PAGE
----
Various locations hosted this year's Polar Plunge in the aim to raise funds for Special Olympics athletes. The annual event occurs in various states in the country with hundreds of participants in each state joining to donate and support their athletes.

Between January and February, participants plunge into icy water in various locations across the United States.

Polar Plunge, an annual event where people dive into icy waters during the winter season, showcases camaraderie among residents who gives out their support to their participants in the Special Olympics. States like Wisconsin, Illinois, California, Minnesota and many others joined the nationwide event.

In Santa Barbara, California, residents participated in the location's 2nd annual Polar Plunge on Feb. 27 at Leadbetter Beach. Various residents from across professions and establishments joined the activity and plunged into waters with temperature of 65 degrees Fahrenheit.

"We've been involved with the Special Olympics for a long time. We are a passionate office, an office that is athletic. Anytime anyone can have that experience, let alone someone who has other abilities, we are right behind them," said District Attorney Joyce Dudley.

At the same time, residents of Illinois participated in their own Polar Plunge at Lake of the Woods Mahomet. About 300 people participated in the event with warmer waters compared to previous plunges.

"All of the individuals raise funds for Freezin' for a Reason to provide sports training and competition opportunities for our athletes," said Sandy Nash, senior director of development for the Special Olympics.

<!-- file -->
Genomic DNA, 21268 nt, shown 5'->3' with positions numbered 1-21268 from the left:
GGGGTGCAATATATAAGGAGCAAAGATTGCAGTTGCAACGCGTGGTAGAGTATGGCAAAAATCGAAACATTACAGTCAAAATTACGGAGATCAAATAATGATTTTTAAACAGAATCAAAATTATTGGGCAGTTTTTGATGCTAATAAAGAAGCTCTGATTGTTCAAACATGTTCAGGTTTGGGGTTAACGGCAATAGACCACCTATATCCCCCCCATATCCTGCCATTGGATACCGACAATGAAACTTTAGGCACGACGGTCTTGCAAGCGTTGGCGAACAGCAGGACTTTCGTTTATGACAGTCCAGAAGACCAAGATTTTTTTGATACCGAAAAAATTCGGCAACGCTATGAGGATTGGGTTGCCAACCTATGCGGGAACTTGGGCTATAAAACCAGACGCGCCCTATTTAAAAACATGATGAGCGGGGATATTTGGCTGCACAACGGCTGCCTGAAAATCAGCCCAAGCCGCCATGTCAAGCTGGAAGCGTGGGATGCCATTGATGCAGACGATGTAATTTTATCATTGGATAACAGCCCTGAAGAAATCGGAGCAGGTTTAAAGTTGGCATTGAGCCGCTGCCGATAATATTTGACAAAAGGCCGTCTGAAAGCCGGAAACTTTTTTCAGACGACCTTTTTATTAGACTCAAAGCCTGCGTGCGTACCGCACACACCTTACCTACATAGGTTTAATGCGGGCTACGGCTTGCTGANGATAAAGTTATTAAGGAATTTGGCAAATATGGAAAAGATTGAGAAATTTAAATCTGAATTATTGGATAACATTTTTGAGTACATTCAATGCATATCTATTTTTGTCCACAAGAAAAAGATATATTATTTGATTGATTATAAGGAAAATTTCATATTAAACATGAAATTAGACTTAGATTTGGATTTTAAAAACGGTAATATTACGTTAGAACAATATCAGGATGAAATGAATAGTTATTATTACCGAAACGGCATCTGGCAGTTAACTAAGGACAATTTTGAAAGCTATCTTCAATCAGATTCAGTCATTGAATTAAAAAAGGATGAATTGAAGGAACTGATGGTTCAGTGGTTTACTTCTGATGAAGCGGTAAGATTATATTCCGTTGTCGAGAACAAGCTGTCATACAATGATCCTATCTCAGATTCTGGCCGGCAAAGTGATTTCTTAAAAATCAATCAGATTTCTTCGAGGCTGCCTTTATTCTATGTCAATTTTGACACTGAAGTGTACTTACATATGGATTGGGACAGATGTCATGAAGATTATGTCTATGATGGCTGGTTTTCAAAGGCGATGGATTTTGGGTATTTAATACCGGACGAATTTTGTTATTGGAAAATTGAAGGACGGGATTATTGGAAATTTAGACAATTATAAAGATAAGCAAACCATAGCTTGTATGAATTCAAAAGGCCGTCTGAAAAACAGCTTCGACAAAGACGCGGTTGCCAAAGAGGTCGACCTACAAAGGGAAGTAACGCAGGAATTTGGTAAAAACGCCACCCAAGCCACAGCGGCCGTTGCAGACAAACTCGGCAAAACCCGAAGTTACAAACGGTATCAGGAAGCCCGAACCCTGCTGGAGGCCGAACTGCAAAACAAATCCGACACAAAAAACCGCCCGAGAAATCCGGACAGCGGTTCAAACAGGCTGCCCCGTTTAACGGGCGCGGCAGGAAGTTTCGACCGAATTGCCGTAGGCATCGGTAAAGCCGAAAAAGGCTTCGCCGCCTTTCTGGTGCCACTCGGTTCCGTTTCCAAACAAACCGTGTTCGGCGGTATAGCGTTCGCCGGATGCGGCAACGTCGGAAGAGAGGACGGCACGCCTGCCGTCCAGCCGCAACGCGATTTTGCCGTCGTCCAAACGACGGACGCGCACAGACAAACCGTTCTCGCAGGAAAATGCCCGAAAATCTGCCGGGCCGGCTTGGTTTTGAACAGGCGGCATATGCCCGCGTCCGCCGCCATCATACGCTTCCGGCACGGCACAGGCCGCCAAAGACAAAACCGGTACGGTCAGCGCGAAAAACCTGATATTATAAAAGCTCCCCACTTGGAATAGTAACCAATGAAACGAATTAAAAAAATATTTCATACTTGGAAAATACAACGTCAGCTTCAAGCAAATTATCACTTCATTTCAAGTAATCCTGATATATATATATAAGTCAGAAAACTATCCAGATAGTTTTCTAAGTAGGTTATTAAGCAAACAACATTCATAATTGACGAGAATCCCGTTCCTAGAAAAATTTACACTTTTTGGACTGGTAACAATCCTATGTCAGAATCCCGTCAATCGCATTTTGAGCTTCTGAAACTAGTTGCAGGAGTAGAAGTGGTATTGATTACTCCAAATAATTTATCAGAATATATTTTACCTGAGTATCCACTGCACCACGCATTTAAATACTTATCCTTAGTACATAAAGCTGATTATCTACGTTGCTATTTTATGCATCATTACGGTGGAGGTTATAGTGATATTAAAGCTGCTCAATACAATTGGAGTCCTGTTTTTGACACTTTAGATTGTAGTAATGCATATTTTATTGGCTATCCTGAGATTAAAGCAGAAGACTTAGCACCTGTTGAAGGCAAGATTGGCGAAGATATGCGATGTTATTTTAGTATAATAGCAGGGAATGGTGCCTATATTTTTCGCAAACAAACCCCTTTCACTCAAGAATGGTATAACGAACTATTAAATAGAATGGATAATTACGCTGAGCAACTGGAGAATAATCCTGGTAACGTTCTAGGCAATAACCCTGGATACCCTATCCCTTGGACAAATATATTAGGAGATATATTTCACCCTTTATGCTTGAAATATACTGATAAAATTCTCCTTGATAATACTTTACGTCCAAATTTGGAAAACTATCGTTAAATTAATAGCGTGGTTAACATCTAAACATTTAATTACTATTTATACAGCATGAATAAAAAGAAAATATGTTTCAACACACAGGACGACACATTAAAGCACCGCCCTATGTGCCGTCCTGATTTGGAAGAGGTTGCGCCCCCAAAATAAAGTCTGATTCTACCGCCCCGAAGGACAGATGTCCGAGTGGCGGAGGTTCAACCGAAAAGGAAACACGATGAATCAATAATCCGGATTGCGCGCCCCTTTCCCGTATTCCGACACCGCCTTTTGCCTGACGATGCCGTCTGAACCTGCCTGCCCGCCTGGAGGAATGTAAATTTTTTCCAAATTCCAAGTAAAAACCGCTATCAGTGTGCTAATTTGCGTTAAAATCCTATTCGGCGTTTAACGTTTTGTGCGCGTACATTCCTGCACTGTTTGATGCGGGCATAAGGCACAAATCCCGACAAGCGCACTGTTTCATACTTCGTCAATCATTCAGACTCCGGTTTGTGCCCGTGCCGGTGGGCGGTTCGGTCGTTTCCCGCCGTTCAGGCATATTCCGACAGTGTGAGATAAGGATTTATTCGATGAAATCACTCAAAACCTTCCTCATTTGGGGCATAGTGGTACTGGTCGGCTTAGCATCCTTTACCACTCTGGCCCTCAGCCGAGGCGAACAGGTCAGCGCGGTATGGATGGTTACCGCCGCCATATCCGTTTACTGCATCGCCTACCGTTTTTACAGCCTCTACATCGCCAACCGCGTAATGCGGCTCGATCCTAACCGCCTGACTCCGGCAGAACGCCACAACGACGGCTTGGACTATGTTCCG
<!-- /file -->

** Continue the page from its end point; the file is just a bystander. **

Residents in Wisconsin and Chicago took the plunge in what they call, "warmer waters." Participants plunged into the waters of Fox Lake in Chicago with a temperature of 34 degrees Fahrenheit. The temperature in the area was 50 degrees warmer than it was in 2015.

In Wisconsin, there are about 600 plunge participants who took the challenge at Half Moon Lake to raise funds for about 10,000 athletes across the state. The mid-30s temperature was also relatively warmer compared to previous plunges.

"You have to do something crazy in life sometimes. I try to do some pretty crazy things as much as I can," Torien Leath, an Eau Claire resident said.

"If they did bungee jumping next year, I'd be like, let's do this!" he added.

One participant has her heart out for the event because she has a 13-year-old son with special needs who joins the Special Olympics.

"If we didn't have Special Olympics in our life, it would be terrible. My son looks forward to his activities after school twice a week, and it's like one of the highlights of his life," Deb Sommer, who has joined four Polar Plunges, said.

Photo: Royal Broil | Flickr

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